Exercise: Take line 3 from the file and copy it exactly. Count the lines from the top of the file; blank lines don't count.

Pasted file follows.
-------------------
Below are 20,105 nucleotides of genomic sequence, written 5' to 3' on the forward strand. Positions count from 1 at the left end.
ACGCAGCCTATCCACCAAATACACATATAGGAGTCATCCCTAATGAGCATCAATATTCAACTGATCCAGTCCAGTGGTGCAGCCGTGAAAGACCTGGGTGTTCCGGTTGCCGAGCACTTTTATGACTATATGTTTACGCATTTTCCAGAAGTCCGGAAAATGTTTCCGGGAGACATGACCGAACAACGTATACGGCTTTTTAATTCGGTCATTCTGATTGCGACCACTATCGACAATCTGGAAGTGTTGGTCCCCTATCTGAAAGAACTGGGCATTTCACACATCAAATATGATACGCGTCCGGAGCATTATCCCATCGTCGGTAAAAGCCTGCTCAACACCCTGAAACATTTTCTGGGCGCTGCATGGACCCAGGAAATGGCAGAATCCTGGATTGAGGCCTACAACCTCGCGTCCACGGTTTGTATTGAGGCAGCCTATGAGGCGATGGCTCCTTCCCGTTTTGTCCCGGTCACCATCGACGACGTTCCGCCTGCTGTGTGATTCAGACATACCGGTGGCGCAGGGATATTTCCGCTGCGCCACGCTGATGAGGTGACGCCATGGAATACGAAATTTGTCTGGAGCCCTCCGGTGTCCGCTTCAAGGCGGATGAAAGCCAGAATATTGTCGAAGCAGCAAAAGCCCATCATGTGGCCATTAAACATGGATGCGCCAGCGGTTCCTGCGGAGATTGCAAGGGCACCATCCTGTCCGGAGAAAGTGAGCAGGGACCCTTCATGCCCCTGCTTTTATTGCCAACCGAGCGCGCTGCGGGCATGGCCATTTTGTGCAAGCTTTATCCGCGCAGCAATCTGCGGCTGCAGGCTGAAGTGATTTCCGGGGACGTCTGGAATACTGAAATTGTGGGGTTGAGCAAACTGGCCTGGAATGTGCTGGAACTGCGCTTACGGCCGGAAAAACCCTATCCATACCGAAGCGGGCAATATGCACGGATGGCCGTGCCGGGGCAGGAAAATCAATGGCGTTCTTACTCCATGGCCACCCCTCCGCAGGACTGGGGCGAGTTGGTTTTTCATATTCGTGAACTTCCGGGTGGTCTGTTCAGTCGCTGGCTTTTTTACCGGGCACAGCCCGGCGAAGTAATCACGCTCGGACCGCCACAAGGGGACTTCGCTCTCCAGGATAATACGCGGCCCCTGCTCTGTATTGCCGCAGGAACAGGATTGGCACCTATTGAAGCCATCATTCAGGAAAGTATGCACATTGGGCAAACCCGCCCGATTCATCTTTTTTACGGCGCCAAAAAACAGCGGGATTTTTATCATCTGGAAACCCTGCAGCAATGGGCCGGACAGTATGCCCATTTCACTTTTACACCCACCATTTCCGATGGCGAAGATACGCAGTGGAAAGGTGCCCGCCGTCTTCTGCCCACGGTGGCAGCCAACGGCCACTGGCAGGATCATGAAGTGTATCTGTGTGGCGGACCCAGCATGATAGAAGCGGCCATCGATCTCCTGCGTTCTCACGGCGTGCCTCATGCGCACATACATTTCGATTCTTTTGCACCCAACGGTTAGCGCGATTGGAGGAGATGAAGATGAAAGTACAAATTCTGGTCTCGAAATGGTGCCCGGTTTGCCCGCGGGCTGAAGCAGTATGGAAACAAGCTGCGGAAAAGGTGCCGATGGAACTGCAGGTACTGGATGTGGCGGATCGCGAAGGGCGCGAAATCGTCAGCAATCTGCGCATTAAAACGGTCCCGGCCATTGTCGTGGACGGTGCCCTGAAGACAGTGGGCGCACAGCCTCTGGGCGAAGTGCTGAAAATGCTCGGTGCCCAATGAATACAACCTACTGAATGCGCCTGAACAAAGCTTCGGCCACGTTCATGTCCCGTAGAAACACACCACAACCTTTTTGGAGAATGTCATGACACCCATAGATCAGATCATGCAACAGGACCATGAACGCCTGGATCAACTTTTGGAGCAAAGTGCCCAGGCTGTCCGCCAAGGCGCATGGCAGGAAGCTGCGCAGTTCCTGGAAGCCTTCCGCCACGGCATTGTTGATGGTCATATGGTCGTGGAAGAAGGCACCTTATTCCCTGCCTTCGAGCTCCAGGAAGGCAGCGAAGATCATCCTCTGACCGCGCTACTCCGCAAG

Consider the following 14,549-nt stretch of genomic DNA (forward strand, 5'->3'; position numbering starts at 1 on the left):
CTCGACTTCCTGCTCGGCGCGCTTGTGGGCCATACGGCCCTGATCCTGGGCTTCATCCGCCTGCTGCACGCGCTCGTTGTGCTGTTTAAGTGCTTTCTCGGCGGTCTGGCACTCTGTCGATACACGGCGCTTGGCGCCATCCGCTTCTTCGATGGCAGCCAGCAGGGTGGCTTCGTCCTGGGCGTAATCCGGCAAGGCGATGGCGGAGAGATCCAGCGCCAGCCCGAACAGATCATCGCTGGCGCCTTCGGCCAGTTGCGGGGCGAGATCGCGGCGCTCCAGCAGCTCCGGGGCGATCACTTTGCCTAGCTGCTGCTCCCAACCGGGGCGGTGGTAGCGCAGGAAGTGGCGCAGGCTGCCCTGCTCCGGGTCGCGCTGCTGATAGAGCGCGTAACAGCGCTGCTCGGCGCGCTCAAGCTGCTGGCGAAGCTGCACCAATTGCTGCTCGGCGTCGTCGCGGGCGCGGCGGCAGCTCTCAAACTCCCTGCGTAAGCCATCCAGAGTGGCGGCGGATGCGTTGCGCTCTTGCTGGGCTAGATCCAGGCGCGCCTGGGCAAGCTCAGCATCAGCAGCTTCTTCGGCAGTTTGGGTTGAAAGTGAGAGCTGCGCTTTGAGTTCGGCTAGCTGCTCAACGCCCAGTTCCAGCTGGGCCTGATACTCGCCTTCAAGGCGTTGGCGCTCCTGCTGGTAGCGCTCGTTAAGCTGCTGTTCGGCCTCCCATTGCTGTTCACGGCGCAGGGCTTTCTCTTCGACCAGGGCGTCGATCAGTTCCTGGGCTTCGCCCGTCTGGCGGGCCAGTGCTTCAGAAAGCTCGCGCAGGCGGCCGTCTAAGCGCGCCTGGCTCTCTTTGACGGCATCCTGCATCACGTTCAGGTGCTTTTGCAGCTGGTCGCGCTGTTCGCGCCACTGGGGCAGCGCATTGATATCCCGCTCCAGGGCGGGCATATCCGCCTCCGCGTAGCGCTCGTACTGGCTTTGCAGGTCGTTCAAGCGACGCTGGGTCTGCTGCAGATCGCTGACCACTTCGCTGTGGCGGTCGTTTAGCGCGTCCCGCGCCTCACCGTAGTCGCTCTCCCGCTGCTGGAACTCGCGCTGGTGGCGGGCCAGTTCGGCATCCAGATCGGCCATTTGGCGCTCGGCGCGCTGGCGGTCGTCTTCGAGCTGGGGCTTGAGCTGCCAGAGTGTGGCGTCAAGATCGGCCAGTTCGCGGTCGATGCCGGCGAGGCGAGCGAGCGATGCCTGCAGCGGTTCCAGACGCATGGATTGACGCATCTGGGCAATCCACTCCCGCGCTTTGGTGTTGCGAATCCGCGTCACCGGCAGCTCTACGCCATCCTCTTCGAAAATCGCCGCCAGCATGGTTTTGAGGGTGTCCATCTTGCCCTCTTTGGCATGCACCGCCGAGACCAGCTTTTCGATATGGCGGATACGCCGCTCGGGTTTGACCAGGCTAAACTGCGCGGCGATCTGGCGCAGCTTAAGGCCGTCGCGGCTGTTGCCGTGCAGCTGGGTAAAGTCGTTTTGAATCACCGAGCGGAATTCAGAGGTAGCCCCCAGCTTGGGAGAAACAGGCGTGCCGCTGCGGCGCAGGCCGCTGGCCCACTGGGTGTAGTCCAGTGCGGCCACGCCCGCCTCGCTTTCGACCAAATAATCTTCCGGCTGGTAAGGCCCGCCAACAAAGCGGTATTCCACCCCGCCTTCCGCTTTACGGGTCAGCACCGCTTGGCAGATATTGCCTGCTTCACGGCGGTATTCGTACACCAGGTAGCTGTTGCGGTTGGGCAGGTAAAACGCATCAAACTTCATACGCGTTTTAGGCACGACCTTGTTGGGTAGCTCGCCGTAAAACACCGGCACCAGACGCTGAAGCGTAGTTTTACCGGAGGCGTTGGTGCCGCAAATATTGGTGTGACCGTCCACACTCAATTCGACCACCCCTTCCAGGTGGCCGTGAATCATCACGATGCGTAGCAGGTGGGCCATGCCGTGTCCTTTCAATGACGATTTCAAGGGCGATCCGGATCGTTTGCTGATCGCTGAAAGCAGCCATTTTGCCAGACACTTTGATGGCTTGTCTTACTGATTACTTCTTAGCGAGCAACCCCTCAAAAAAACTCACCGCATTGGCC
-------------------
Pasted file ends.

Consider the following 14,549-nt stretch of genomic DNA (forward strand, 5'->3'; position numbering starts at 1 on the left):